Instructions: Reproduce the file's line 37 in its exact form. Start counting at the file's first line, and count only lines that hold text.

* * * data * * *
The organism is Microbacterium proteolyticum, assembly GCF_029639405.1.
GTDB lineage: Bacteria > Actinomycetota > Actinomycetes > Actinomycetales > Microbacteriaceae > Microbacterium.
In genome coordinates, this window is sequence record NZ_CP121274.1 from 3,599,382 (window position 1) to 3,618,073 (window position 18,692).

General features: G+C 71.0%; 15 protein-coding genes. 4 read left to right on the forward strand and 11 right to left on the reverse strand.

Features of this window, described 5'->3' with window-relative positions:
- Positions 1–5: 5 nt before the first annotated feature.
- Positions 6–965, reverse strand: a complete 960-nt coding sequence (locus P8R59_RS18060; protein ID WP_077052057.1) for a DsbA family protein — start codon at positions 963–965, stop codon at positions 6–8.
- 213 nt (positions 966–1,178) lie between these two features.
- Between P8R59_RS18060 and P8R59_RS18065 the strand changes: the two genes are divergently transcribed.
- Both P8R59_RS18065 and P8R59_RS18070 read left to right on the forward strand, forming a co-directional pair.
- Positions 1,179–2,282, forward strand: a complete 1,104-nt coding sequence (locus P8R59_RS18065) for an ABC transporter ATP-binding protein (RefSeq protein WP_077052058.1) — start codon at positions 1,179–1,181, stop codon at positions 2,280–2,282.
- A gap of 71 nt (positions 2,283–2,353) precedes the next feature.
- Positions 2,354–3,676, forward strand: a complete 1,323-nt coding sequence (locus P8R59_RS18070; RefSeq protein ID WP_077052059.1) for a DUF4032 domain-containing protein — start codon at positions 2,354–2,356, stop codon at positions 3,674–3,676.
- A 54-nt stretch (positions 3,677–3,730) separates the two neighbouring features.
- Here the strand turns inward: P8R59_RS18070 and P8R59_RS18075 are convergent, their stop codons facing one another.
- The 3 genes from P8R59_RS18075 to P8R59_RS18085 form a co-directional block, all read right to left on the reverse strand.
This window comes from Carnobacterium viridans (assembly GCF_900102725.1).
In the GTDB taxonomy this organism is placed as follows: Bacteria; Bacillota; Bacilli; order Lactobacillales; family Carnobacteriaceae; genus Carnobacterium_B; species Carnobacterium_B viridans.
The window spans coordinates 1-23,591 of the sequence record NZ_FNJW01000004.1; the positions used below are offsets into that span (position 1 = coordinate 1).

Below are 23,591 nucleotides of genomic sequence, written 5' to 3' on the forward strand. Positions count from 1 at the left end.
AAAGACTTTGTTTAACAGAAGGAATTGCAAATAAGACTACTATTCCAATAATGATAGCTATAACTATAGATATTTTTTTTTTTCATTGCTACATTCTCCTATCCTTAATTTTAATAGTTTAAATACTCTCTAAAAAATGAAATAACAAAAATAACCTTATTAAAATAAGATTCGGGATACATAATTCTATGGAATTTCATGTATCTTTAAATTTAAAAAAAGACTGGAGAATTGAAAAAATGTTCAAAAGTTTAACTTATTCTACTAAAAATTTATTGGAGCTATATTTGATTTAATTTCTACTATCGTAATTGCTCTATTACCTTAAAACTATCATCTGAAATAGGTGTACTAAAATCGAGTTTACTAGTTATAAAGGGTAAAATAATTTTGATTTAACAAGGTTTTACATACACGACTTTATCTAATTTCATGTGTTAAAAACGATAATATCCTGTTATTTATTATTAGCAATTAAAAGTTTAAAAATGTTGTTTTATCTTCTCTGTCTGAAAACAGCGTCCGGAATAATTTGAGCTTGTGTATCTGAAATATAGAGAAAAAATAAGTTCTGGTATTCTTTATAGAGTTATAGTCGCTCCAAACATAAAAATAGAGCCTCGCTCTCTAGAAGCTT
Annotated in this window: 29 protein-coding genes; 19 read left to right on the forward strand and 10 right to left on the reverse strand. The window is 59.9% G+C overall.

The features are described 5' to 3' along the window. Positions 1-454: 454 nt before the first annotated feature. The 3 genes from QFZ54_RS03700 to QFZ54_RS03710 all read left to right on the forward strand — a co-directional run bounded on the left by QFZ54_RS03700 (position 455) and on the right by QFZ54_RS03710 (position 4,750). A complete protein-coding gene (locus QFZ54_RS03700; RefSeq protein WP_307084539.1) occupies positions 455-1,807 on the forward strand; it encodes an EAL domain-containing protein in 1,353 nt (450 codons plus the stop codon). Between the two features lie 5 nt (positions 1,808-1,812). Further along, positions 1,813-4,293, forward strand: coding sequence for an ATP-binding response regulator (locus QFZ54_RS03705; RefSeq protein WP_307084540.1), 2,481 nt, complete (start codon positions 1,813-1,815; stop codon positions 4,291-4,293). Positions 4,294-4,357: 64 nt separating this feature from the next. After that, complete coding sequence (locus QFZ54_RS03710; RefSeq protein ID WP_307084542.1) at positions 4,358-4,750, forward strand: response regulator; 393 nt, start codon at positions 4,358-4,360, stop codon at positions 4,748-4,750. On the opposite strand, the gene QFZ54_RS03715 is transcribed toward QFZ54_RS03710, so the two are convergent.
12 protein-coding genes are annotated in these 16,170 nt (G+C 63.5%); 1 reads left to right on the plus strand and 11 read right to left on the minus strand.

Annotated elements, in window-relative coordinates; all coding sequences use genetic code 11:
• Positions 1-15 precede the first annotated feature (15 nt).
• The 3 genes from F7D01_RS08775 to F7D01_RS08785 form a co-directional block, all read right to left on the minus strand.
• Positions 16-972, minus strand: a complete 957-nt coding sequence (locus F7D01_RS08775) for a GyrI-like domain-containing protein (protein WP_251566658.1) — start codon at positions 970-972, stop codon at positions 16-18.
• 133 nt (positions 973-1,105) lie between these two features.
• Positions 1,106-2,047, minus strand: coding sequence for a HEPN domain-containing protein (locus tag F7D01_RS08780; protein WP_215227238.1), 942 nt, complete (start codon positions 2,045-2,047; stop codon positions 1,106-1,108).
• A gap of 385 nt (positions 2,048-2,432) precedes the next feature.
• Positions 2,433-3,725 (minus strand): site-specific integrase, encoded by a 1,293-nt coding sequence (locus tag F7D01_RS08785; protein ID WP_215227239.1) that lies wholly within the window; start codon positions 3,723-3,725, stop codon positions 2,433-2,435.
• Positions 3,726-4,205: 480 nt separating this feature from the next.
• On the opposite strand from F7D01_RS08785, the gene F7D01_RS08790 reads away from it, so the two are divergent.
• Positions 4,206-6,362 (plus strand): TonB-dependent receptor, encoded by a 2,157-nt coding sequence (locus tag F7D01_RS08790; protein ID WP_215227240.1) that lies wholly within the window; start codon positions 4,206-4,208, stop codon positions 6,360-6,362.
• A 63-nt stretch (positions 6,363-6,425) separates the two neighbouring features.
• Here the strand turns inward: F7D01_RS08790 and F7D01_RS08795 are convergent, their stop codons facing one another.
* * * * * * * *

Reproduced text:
• Here the strand turns inward: F7D01_RS08790 and F7D01_RS08795 are convergent, their stop codons facing one another.